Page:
At work, we have the luxury of assuming that everyone's on an intranet. So when it comes to identity management on our ASP.NET websites, NTLM authentication is the go-to solution. Why trouble the user with Yet Another Login Dialog when you can leverage the built in NTLM functionality of IIS and Internet Explorer? Just reach in and grab one of these
Request.ServerVariables passed in through the HTTP headers:
LOGON_USER = HOMESERVERJeff AUTH_USER = HOMESERVERJeff REMOTE_USER = HOMESERVERJeff
I don't pretend to understand the subtle difference between these three fields; this CodeProject article has some hints. At any rate, at least one of them will contain the domainusername of the user accessing our web page. And it's free-- as long as you define "free" as three browser round trips:
GET /WebApplication1/WebForm2.aspx HTTP/1.1 User-Agent: Mozilla/4.0 (compatible; MSIE 6.0; Windows NT 5.1; SV1; .NET CLR 1.1.4322) Host: homeserver Connection: Keep-Alive HTTP/1.1 401 Unauthorized Content-Length: 1656 Content-Type: text/html Server: Microsoft-IIS/6.0 WWW-Authenticate: NTLM WWW-Authenticate: Basic realm="homeserver" Date: Thu, 14 Apr 2005 02:59:26 GMT GET /WebApplication1/WebForm2.aspx HTTP/1.1 User-Agent: Mozilla/4.0 (compatible; MSIE 6.0; Windows NT 5.1; SV1; .NET CLR 1.1.4322) Host: homeserver Connection: Keep-Alive Authorization: NTLM TlRMTVNTUAABAAAAB7IIogQABAAwAAAACAAIACgAAAAFASgKAAAAD1dVTVBVUzY0SE9NRQ= = HTTP/1.1 401 Unauthorized Content-Length: 1539 Content-Type: text/html Server: Microsoft-IIS/6.0 WWW-Authenticate: NTLM TlRMTVNTUAACAAAAFAAUADgAAAAFgoqiMixeuxRDQq8AAAAAAAAAAKgAqABMAAAABQLO DgAAAA9IAE8ATQBFAFMARQBSAFYARQBSAAIAFABIAE8ATQBFAFMARQBSAFYARQBSAAEAFABIAE8ATQBFAFMARQBSAFY ARQBSAAQANgBoAG8AbQBlAHMAZQByAHYAZQByAC4AYwBvAGQAaQBuAGcAaABvAHIAcgBvAHIALgBjAG8AbQADADYAaA BvAG0AZQBzAGUAcgB2AGUAcgAuAGMAbwBkAGkAbgBnAGgAbwByAHIAbwByAC4AYwBvAG0AAAAAAA== Date: Thu, 14 Apr 2005 02:59:26 GMT GET /WebApplication1/WebForm2.aspx HTTP/1.1 User-Agent: Mozilla/4.0 (compatible; MSIE 6.0; Windows NT 5.1; SV1; .NET CLR 1.1.4322) Host: homeserver Authorization: NTLM TlRMTVNTUAADAAAAGAAYAGwAAAAYABgAhAAAAAwADABIAAAACAAIAFQAAAAQABAAXAAAAAA AAACcAAAABYKIogUBKAoAAAAPVwBVAE0AUABVAFMASgBlAGYAZgBXAFUATQBQAFUAUwA2ADQAhUEDudJHhNcAAAAAAA AAAAAAAAAAAAAA74hHe6W7Di69Hgo553hEc7OZLaIizpzh HTTP/1.1 200 OK Cache-Control: private Date: Thu, 14 Apr 2005 02:59:26 GMT Content-Type: text/html; charset=utf-8 Server: Microsoft-IIS/6.0 Set-Cookie: ASP.NET_SessionId=0nispyqogdrmpjyxnzxe2b55; path=/ Content-Encoding: gzip Vary: Accept-Encoding Transfer-Encoding: chunked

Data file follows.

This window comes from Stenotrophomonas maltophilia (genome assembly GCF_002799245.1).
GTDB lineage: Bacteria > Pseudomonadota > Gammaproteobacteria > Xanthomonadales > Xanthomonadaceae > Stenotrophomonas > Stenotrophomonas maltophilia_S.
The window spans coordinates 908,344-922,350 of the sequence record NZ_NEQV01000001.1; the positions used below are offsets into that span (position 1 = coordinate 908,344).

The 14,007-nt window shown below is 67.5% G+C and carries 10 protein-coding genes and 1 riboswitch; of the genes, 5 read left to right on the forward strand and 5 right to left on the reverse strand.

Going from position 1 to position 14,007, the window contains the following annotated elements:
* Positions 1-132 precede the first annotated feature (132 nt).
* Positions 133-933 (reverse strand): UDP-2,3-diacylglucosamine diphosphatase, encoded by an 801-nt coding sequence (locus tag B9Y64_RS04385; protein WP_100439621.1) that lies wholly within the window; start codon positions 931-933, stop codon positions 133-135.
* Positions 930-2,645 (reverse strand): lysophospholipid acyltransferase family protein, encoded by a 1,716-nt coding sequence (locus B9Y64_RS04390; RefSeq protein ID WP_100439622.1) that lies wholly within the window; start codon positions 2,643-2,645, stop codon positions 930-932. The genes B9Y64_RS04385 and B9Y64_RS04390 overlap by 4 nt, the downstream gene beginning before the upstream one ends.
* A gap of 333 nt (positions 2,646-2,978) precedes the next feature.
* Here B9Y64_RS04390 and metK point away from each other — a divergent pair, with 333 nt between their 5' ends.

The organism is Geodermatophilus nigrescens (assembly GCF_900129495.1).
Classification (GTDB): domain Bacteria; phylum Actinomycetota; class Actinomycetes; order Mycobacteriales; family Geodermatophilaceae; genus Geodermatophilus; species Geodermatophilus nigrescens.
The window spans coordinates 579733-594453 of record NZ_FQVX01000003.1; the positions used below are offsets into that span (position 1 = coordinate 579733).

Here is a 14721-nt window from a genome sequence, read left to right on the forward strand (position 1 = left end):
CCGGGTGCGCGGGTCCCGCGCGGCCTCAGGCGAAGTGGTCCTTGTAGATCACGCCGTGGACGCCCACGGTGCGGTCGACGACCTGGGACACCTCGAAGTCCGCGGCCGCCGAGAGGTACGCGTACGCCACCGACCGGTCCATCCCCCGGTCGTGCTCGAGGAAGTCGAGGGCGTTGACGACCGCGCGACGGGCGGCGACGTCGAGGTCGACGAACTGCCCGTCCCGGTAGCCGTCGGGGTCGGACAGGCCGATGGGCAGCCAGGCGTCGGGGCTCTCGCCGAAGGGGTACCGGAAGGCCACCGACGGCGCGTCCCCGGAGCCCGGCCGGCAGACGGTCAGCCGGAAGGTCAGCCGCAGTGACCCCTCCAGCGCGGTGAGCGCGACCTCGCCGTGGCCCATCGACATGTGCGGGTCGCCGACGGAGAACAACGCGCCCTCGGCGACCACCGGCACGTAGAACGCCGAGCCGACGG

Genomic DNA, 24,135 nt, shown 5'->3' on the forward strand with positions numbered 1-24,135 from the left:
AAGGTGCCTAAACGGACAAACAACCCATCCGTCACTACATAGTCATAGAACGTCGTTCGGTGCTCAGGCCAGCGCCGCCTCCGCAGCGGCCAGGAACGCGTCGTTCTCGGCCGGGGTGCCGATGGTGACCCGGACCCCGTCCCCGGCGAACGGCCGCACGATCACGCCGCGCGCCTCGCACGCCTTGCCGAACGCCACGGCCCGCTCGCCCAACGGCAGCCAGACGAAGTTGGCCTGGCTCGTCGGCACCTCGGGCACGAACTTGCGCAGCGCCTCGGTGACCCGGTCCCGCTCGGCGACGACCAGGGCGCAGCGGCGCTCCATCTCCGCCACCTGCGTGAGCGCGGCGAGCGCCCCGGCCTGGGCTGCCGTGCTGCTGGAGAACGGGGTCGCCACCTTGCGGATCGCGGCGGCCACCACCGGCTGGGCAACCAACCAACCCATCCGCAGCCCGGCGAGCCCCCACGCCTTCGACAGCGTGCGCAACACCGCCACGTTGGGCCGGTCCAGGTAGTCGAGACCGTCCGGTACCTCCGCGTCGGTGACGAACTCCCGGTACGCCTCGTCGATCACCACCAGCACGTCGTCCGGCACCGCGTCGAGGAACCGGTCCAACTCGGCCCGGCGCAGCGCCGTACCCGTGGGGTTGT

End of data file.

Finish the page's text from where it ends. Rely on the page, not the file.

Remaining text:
This is the classic challenge-response handshaking sequence that Eric Lippert described in his recent entry You Want Salt With That? Part Four: Challenge-Response. And it really does work; no passwords are ever transmitted, and yet we know exactly who the user is.
Although it is delightfully easy to implement, NTLM authentication carries a hefty performance cost. How hefty? The last time I benchmarked it, almost 1000ms per request, compared to under 20ms for anonymous requests. And there are a lot of other caveats, too:
- IE will only send NTLM credentials automatically to sites it deems in the "Intranet Zone". Websites in any other security zone will pop up a login prompt.
- NTLM credentials typically don't make it through a proxy, so you must enable Basic authentication in addition to NTLM, otherwise you risk permanently blocking a chunk of your userbase from your application. And Basic authentication is, uh, unsecure. Like "barely better than plain text" unsecure.
- If you have users coming in from multiple domains, you must set authentication to use "all domains" via the backslash trick. This leads to another problem: if users have accounts with the same name in other domains, those accounts will take priority.
- All new folders in IIS default to Integrated and Anonymous authentication. This seems contradictory; will NTLM be used, or will everyone map to the anonymous account? The Windows Server 2003 Directory Security dialog clarifies this at long last: anonymous will be used unless NTFS access control lists are specified on that folder. And how do we know that, exactly?
- It's also possible to control authentication via ASP.NET's <authorization> Web.config section. But this only works if the IIS Directory Security settings are left at their default of Integrated and Anonymous. IIS settings will overrule whatever you specify in Web.config.
- Integrated authentication checks the user's Windows account at the time they access your website. If there is any problem with a given user's Windows account, they won't be able to access your website. Is that user temporarily locked out? Password expired? Must change password at next logon? Are there network problems preventing your webserver from communicating with other domains? This inevitably results in a lot of user complaints that "I can't get to your intranet site, but all the others work-- what's wrong with your site?" Those other sites don't use NTLM. And I am put in the uncomfortable position of troubleshooting people's Windows accounts so they can get to our website.
I used to be a big believer in NTLM authentication in ASP.NET. However, after living with it for the last two years, I'm starting to wonder if we wouldn't all be better off with Yet Another Login Dialog.